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Fiona Allen: ‘I never really meant to do stand-up’

Despite appearing in numerous successful television series beforehand, it was arguably Smack the Pony, Channel 4’s memorably off-the-wall sketch show, where actress and comedian Fiona Allen first made her name.

Now she’s on tour with her debut stand-up show and will soon be bringing it to Cambridge.

Fiona Allen. Picture: Natasha Pszenicki
Fiona Allen. Picture: Natasha Pszenicki

Titled On the Run, the show follows on from Fiona’s sell-out tour and Edinburgh run in 2023, and the star, whose other TV appearances include Shooting Stars, EastEnders, Goodness Gracious Me, Skins and Death in Paradise, has added 13 extra dates for 2024 – including one at the Junction in February.

On the Run charts, among other things, Fiona’s recent journey to the stand-up stage, her thoughts on family, marriage, sex robots, passive aggressive school mums and supermarket dress codes.

“I never really meant to do stand-up,” she confesses, speaking to the Cambridge Independent from Berkshire, where she now lives, “but I don’t know why, I just thought I’d like to do some because I’ve been acting for years and years.

“I did a few open spots when I was in my 20s, just something to do when I moved to London, but I never carried on with it because I got a job within 12 weeks, acting.

“Really that’s all I’ve ever done – apart from voiceovers – so I thought ‘I wonder what it would be like?’ I suddenly started to think ‘this could be fun’.

“I did it; I thought ‘I’ll give myself three months, see if I like it’ and I did three months and thought ‘actually, I quite like this’.

“And it was other comedians saying to me ‘I presume you’re going to write a show?’ and I’d never even thought of it. Then it was people going ‘oh well you should’ and ‘are you going to Edinburgh?’ and I was like ‘I don’t think so...’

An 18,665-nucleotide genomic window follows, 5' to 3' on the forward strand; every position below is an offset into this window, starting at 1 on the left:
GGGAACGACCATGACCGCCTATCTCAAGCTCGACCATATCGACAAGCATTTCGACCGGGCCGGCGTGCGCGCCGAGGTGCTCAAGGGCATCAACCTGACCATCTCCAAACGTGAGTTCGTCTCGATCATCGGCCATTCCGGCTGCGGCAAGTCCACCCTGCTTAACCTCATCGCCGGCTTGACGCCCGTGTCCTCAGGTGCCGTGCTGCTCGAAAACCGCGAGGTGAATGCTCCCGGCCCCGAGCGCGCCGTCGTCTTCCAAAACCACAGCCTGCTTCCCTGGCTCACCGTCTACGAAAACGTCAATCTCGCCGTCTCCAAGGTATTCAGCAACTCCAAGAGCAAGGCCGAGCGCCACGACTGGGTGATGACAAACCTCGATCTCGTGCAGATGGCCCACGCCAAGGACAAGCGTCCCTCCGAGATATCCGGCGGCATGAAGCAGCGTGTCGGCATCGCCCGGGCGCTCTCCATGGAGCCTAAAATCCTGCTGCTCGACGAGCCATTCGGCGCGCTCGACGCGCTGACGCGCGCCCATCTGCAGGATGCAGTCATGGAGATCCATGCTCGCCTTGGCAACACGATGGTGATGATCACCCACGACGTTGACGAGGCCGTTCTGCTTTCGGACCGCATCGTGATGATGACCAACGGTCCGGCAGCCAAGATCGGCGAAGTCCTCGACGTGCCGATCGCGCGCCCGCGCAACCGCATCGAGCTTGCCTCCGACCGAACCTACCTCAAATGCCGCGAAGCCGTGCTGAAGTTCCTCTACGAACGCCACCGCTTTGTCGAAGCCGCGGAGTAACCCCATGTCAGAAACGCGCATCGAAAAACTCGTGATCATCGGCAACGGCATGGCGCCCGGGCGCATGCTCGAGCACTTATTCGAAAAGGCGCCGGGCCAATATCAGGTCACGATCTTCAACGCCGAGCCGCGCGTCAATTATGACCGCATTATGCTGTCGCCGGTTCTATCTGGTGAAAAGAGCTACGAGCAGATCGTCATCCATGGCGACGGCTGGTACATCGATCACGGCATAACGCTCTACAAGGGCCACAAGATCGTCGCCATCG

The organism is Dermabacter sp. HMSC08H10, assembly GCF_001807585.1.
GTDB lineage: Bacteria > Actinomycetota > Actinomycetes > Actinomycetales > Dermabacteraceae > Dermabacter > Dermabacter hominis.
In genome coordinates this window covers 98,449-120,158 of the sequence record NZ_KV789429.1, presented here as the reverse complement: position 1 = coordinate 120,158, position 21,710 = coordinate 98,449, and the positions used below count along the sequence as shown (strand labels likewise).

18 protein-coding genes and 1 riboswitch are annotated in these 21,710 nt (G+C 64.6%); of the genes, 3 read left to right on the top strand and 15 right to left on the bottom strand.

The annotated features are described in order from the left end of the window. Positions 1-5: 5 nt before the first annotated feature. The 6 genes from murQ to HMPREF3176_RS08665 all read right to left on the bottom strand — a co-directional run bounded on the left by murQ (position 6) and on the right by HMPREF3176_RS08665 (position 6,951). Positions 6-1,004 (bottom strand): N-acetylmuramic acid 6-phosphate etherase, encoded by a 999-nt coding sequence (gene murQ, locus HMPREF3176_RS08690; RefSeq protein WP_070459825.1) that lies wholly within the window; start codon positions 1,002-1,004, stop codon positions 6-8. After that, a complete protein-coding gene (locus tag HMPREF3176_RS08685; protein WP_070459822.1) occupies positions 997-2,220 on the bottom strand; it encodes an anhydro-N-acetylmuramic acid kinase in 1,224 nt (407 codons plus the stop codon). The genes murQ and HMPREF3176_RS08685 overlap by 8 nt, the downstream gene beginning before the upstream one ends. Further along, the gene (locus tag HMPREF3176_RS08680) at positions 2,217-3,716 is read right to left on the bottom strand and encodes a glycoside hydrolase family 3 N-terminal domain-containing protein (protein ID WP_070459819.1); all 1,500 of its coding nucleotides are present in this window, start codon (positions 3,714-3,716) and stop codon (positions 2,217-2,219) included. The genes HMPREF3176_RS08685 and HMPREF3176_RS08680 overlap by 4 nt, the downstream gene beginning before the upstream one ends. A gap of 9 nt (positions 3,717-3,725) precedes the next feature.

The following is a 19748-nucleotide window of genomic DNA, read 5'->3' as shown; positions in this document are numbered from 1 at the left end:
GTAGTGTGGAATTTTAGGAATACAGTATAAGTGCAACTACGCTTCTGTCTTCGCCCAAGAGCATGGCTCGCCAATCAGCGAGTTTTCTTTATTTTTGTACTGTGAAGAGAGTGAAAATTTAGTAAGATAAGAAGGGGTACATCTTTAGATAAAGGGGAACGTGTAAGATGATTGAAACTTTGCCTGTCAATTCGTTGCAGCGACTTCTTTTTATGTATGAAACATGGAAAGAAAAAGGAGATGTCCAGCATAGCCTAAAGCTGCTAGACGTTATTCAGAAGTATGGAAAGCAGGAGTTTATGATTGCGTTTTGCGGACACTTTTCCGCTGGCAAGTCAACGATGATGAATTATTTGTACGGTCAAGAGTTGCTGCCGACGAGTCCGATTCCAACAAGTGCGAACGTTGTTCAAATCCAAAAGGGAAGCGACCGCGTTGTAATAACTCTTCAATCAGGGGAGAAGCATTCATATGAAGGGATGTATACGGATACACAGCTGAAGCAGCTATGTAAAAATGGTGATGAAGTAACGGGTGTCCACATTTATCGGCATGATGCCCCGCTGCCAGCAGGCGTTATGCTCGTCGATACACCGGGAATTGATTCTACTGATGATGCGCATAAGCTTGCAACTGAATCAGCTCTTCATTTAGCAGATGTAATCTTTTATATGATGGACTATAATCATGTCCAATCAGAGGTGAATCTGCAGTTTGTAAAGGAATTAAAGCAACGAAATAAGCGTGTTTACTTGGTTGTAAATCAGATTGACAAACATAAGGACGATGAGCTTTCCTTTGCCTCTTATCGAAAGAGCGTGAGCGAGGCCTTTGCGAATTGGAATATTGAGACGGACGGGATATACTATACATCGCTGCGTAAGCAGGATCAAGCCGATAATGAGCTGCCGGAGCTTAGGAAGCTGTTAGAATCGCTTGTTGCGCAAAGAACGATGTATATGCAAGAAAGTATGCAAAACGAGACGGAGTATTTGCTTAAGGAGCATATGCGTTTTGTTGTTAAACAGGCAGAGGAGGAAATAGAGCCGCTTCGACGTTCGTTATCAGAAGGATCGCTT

“Then all of a sudden I’d written the show and gone to Edinburgh and was `doing a little tour – and so it’s all happened very quickly. So yes it’s the first one and I really like it, it’s loads of fun.”

Fiona Allen. Picture: Natasha Pszenicki
Fiona Allen. Picture: Natasha Pszenicki

Fiona is married to Mike, the son of the late Sir Michael Parkinson, and the couple have three children. The last few years have seen her divide her time between work and family.

“It’s very much what was happening to me,” she explains, referring to the show, “if you’re working, and it doesn’t matter if you’ve got kids or not, but for me it was work, kids, work, kids, work, kids for years and years and years…

“And yes I love my job acting, I absolutely adore it – and I like doing voiceovers too – but you sometimes do, as a parent, get to a point where you’re kind of ‘well what about me?’ because of course when you come home it’s just never-ending stuff.

“It’s constant in the evening – getting things done and jobs done and kids’ stuff ready for school the next day, and of course when kids get a little bit bigger there’s still a lot to do, but it’s different and they can kind of manage themselves if they want. I think they just don’t want to, do they?

“So for me it was just something else to do; I just thought as much as I love my acting, I thought ‘well this is a little bit of an adventure, I want to try and see if I really love it as much as I think’ – and I did.

“I talk about ‘the life’, which can sound mundane, but I think lots of us have that in the daytime. What do we do? We do the washing, we go off on holidays and come back and nothing changes, you’re still amongst the grind, aren’t you, at home?

“Although I love my home and I love being in it – I don’t want you to get the wrong idea there… but I talk about what I know for the last few years, which is work and kids, and the desire for a little bit of a change for a bit – but without realising. I think that’s the thing, I didn’t quite realise it until I started to do this.

“So yeah, I talk about that, I talk about characters, I talk about my Spanish mum and my northern dad, I talk about my sister – so it’s family stuff – and I talk a lot about driving, which I know sounds weird but I do so much driving in this job that it’s become a thing.